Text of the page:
It’s a known fact: in an ever more crowded, competitive and challenging market, successfully differentiating yourself is hugely difficult.
It’s not enough to talk about your products and services and explain why they are – or ought to be – the best.
Instead, you must show yourself to be authoritative, competent and capable of responding clearly and credibly to the questions asked around specific issues by your target publics, including clients, prospects, decision makers, media, the academic community, and so on.
In short, you need to prove that you are in a position to propose genuine solutions to real-world problems, by providing ideas and expertise, being perceived as a resource, and building a relationship of trust with the public.
In practice – being a thought leader!
Say it, say it, and say it again: content is key
There is little need to restate the extent to which content today – backed by a clear strategy – is critical to a company’s communication, and essential for attaining a position of thought leadership.
With this in mind, there is a need to focus on the subject matter experts that are present in every organisation, whether startup, SME or multinational: primarily, obviously, the top management – the founding entrepreneurs and senior executives – but also professional figures such as product and project managers, heads of Sales, and so forth.
The content that bears their name must resonate with current events, be entirely original where possible, yet always fit into a coherent action plan that unfolds over time.
Only in this way will content generate visibility, credibility and authority both for them and for the entire organisation, strengthening brand awareness, enhancing the company’s reputation, supporting lead generation and helping to close deals.
When being an expert is not enough…
Undoubtedly, skills and experience are essential for the creation of content of this kind. However, whilst subject matter knowledge is a necessary precondition, it is not, of itself, sufficient.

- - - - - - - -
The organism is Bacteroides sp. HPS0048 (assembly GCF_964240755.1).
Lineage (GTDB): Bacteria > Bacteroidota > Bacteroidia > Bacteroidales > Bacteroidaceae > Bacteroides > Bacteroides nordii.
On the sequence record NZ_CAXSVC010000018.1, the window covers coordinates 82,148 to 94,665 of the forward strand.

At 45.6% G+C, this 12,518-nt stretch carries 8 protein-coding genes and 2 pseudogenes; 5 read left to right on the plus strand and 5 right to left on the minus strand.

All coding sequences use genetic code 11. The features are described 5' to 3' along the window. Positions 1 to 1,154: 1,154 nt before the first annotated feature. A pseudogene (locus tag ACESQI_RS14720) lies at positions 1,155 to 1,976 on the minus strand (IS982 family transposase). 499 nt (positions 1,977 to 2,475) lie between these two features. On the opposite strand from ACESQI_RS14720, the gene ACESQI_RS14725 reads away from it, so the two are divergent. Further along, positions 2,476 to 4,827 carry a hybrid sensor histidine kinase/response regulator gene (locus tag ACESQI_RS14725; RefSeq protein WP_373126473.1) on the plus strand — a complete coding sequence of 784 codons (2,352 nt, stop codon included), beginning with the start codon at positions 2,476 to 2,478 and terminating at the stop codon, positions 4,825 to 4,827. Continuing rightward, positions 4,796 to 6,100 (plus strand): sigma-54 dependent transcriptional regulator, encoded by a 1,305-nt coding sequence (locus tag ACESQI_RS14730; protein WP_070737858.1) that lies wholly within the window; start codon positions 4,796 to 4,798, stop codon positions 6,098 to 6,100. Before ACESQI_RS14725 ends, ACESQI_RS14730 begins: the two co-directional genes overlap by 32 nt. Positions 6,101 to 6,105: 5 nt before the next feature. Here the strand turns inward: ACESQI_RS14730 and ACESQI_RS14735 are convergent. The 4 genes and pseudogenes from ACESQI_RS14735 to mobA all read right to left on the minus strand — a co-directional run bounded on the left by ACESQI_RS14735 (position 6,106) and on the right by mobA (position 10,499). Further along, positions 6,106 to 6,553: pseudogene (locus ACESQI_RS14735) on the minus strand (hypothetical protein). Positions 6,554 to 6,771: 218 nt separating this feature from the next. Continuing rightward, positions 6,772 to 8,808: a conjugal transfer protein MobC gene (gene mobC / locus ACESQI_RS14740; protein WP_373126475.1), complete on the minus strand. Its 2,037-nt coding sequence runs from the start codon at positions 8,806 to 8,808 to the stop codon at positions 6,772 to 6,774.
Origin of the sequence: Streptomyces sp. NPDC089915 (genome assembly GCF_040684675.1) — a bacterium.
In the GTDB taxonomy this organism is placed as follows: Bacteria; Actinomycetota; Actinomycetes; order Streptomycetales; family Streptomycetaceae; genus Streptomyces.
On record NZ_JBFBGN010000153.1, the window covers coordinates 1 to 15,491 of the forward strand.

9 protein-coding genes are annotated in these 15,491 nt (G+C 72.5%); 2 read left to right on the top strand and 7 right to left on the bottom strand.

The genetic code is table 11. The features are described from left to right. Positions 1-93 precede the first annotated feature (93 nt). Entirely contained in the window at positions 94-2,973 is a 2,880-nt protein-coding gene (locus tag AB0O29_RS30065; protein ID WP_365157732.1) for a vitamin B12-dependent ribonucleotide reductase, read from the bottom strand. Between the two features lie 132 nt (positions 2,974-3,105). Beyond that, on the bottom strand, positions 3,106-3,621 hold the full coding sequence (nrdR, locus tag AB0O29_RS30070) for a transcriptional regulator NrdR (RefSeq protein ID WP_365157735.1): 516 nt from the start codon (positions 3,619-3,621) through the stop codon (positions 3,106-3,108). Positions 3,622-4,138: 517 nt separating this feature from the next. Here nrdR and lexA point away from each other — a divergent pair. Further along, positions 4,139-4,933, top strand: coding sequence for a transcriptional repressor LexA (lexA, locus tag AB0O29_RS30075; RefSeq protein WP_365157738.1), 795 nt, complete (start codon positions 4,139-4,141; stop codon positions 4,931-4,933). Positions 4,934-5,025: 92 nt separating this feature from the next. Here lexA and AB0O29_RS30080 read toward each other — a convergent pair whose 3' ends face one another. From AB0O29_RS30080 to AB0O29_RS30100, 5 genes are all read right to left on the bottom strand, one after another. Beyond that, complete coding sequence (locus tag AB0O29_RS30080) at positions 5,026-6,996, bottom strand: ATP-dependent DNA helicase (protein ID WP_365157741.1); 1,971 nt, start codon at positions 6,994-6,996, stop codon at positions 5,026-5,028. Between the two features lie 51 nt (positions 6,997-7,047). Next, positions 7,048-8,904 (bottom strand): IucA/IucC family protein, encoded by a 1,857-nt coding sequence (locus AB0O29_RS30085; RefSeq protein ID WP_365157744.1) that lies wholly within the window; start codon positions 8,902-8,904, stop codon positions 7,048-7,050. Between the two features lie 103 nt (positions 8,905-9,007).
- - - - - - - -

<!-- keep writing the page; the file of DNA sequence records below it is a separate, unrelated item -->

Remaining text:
Consider, for example, a series of bylined articles pitched to the traditional media, or guest posts offered up for publication on popular blogs. To be capable of informing, educating and influencing the audience, they must also capture readers’ interest via clarity of explanation and an engaging narrative, whilst avoiding overtones of self-promotion that will inevitably trigger scepticism.
In essence, becoming a thought leader is about creating useful, quality, and, quite simply, pleasing content. And fundamental to all this, therefore, is the writing.
… it’s better to ask for help
However, responsibility overload and the resulting fragmentation of their time can prove to be critical and often insurmountable issues for the experts.
Neither should we neglect the fact that we can’t necessarily expect a propensity for ‘good writing’ from those whose qualifications, outlook and professionalism are rooted in other disciplines. Sometimes, for them, the mere idea of applying themselves to writing copy can conjure up nightmares!
This is why engaging a specialist consultant is almost always the most appropriate course of action.
But how would you recognise this ideal professional – the one you can trust to translate your thoughts and knowledge into compelling words – in a crowd?
That deserves another post…